American Association of Endodontists
(NAPS)-When Ms. Barb Guerra went to her dentist with
tooth pain, the simple words "root canal" filled her with dread. But after having the painless procedure performed, she realized her worry was for naught.
"I was pleasantly surprised when I had a root canal," Guerra said. "I really didn't experience any discomfort at all."
Misplaced fears like Guerra's aren't uncommon. In a new consumer survey by the American Association of Endodontists (AAE), nearly half (48.5 percent) of survey respondents said they perceived root canal treatment as "excruciatingly painful," and ranked the treatment just below a spinal tap in terms of discomfort.
But these perceptions don't reflect the realities of modern treatment, something that patients are realizing firsthand. In fact, a separate AAE study showed that patients who have experienced root canal treatment are six times more likely to describe it as "painless" than those who haven't had the treatment.
The expertise of endodontists, the dentists who specialize in root
canal treatment, combined with anesthesia and advanced technologies, have made root canal treatment a procedure that can be as routine as having a cavity filled.
The treatment usually lasts a half-hour and has a 95 percent success rate in saving abscessed or infected teeth.
The Better Choice
When patients are told the interior of their tooth is badly infected and requires treatment, they have three choices: extraction of the tooth with no replacement, extraction and replacement with an implant, or root canal treatment.
Patients who extract the tooth and do not replace it can have a difficult time chewing, have an increased risk of gum disease and their teeth may shift.
Extraction with implant replacement involves having a prosthetic tooth
screwed into the jaw. Root canal treatment is the only option that preserves the natural tooth. "It's always best to save the natural tooth," says AAE President John S. Olmsted, D.D.S., M.S. "Nothing looks, feels or functions like them."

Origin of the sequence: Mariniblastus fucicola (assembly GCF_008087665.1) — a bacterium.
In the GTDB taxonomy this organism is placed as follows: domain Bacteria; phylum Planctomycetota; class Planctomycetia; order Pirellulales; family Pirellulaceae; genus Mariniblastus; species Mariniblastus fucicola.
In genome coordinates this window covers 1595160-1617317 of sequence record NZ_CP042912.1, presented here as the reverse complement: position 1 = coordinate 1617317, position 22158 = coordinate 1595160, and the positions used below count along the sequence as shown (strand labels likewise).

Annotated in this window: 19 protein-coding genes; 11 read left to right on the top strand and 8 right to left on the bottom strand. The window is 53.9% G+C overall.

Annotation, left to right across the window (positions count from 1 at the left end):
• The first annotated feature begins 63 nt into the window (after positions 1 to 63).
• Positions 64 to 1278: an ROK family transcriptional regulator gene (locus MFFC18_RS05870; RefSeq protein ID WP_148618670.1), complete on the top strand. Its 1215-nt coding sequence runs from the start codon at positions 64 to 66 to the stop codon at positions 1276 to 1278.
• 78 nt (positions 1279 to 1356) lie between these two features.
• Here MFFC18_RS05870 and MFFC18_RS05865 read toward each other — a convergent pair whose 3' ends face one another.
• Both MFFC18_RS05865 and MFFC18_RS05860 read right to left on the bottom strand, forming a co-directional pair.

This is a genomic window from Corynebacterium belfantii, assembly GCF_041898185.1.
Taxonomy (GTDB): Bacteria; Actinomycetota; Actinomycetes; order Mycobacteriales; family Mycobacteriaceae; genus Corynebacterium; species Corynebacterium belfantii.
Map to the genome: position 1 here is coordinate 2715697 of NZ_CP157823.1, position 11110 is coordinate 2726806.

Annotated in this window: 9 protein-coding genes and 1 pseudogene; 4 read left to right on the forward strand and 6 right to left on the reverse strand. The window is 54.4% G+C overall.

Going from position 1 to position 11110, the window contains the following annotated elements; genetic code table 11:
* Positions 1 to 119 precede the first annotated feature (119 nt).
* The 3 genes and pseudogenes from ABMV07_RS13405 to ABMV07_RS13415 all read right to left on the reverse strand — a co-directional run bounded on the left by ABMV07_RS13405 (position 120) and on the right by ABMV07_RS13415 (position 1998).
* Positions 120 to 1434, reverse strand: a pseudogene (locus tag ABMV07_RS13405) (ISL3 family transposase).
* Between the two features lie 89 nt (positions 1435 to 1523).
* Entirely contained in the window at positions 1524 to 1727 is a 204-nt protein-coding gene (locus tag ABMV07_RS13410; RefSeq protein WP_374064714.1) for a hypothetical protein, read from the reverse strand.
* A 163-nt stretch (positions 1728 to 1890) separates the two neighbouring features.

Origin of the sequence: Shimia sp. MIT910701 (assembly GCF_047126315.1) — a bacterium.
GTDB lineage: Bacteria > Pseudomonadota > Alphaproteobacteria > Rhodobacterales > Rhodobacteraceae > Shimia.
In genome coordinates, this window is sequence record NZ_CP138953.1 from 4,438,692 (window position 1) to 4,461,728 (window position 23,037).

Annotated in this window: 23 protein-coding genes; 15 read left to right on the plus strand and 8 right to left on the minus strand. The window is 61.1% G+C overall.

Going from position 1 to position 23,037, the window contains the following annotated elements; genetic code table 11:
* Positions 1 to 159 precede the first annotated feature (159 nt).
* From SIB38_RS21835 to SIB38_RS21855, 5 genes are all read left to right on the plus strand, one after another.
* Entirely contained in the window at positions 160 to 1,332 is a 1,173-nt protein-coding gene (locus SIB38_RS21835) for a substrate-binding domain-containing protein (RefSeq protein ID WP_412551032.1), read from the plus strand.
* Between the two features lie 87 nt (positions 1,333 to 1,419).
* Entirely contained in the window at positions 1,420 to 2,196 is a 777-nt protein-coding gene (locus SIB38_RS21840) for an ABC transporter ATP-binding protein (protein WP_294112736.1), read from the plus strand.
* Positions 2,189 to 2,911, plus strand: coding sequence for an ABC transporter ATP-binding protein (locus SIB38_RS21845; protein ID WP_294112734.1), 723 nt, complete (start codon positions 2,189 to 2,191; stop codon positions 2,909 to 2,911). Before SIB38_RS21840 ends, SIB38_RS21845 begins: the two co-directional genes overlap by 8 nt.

Despite these facts, the myths surrounding root canal treatment continue-and extend beyond concerns about pain. Many people believe that root canal treatment is expensive compared to other options, when it actually costs hundreds and hundreds of dollars less than getting an implant.
Root canals generally require one visit for the treatment plus
another for the placing of a crown on the tooth, whereas placing an implant typically requires multiple surgeries.
Life After Root Canal Treatment
Root canal treatment removes the damaged pulp, or soft inner tissue containing nerves and blood vessels, from the tooth, and then the endodontist cleans, fills and seals the canals. The tooth is then restored with a permanent filling or other restoration, allowing it to once again function normally, often for a lifetime.
"I had horrible pain-before I had root canal treatment," said Guerra. "Now my tooth is painfree."
Guerra is just one of the 17million people each year to have a natural tooth saved by root canal treatment-and to realize that the myths about root canal treatment just aren't true.